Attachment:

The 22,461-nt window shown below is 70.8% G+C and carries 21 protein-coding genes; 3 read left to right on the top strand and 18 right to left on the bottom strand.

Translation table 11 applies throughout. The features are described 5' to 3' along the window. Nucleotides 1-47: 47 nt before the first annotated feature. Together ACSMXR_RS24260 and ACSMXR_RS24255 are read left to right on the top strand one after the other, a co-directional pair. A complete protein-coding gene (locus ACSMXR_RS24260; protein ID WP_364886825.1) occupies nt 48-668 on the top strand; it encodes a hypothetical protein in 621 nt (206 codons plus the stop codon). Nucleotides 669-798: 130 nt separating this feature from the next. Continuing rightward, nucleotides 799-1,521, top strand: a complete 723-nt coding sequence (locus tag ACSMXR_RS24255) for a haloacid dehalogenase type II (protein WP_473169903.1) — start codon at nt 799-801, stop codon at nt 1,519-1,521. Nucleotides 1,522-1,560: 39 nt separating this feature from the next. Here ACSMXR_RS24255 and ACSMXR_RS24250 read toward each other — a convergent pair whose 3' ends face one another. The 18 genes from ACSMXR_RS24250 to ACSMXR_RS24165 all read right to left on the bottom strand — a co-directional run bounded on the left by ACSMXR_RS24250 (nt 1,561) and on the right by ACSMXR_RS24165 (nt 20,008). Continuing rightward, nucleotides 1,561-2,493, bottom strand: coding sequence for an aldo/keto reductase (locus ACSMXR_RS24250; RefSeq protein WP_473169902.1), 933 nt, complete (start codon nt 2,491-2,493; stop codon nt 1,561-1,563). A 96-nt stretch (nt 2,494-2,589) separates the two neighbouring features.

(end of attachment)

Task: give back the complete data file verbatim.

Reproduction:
The 22,461-nt window shown below is 70.8% G+C and carries 21 protein-coding genes; 3 read left to right on the top strand and 18 right to left on the bottom strand.

Translation table 11 applies throughout. The features are described 5' to 3' along the window. Nucleotides 1-47: 47 nt before the first annotated feature. Together ACSMXR_RS24260 and ACSMXR_RS24255 are read left to right on the top strand one after the other, a co-directional pair. A complete protein-coding gene (locus ACSMXR_RS24260; protein ID WP_364886825.1) occupies nt 48-668 on the top strand; it encodes a hypothetical protein in 621 nt (206 codons plus the stop codon). Nucleotides 669-798: 130 nt separating this feature from the next. Continuing rightward, nucleotides 799-1,521, top strand: a complete 723-nt coding sequence (locus tag ACSMXR_RS24255) for a haloacid dehalogenase type II (protein WP_473169903.1) — start codon at nt 799-801, stop codon at nt 1,519-1,521. Nucleotides 1,522-1,560: 39 nt separating this feature from the next. Here ACSMXR_RS24255 and ACSMXR_RS24250 read toward each other — a convergent pair whose 3' ends face one another. The 18 genes from ACSMXR_RS24250 to ACSMXR_RS24165 all read right to left on the bottom strand — a co-directional run bounded on the left by ACSMXR_RS24250 (nt 1,561) and on the right by ACSMXR_RS24165 (nt 20,008). Continuing rightward, nucleotides 1,561-2,493, bottom strand: coding sequence for an aldo/keto reductase (locus ACSMXR_RS24250; RefSeq protein WP_473169902.1), 933 nt, complete (start codon nt 2,491-2,493; stop codon nt 1,561-1,563). A 96-nt stretch (nt 2,494-2,589) separates the two neighbouring features.